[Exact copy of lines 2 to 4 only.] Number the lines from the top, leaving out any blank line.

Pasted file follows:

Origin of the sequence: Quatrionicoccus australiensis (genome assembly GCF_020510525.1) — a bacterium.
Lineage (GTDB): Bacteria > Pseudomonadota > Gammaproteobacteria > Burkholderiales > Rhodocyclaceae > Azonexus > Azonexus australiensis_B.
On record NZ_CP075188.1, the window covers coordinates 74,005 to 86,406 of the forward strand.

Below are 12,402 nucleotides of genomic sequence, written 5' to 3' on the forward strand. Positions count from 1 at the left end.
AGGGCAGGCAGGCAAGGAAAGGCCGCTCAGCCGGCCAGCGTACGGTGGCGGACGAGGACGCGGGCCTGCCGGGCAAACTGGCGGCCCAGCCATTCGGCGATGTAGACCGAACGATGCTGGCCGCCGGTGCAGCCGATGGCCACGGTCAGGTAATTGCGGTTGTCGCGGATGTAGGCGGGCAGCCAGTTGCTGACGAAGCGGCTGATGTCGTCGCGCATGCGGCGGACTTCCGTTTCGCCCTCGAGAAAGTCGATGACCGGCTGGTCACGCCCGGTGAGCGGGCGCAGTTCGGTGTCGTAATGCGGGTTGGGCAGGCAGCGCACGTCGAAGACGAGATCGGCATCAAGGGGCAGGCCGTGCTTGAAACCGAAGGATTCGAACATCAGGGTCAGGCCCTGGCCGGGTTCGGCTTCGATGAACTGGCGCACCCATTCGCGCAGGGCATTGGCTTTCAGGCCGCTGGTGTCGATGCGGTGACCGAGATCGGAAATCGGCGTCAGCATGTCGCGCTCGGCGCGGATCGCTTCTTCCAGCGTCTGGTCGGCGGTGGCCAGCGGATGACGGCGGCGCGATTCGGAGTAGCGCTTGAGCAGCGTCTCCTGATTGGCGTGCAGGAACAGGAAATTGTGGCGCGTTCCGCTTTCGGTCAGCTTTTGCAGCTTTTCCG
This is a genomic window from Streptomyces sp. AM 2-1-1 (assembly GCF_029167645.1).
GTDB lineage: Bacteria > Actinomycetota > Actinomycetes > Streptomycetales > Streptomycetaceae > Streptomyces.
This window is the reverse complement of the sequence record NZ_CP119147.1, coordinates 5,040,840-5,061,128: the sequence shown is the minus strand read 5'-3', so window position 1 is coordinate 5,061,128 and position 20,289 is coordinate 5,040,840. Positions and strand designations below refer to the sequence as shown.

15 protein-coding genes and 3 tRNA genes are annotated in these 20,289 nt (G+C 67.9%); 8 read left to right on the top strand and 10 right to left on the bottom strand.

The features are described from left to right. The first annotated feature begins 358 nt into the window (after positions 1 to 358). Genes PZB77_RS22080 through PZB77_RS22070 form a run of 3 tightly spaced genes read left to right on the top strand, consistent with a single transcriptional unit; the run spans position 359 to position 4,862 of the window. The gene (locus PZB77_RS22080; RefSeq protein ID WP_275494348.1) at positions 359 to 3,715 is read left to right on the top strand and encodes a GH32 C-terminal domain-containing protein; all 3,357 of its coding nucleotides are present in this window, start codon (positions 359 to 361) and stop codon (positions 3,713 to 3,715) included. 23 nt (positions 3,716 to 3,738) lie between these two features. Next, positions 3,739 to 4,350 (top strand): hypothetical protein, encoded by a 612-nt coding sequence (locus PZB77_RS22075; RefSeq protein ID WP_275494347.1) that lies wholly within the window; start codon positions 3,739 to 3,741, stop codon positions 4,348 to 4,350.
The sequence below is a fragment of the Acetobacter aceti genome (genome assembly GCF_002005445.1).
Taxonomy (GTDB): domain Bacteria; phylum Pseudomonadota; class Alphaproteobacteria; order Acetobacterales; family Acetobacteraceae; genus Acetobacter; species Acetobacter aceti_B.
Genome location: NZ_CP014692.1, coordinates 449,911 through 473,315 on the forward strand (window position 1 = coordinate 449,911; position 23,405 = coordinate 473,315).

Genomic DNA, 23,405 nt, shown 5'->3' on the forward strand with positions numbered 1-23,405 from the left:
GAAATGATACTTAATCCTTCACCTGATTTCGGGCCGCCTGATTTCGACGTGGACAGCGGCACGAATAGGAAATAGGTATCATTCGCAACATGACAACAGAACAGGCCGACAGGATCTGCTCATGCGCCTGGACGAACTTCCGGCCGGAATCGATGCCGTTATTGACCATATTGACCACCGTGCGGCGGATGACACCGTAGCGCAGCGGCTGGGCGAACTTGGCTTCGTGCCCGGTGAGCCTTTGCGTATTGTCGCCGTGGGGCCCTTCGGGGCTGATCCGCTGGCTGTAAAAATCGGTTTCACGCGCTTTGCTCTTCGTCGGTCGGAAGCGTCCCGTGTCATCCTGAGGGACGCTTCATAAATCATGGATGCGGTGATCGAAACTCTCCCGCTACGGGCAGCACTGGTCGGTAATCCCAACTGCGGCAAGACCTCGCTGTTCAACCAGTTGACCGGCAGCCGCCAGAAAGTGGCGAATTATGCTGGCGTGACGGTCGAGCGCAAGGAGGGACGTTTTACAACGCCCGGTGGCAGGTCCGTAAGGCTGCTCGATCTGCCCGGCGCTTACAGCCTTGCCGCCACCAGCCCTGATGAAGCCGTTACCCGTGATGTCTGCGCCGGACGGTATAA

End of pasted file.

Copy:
Lineage (GTDB): Bacteria > Pseudomonadota > Gammaproteobacteria > Burkholderiales > Rhodocyclaceae > Azonexus > Azonexus australiensis_B.
On record NZ_CP075188.1, the window covers coordinates 74,005 to 86,406 of the forward strand.

Below are 12,402 nucleotides of genomic sequence, written 5' to 3' on the forward strand. Positions count from 1 at the left end.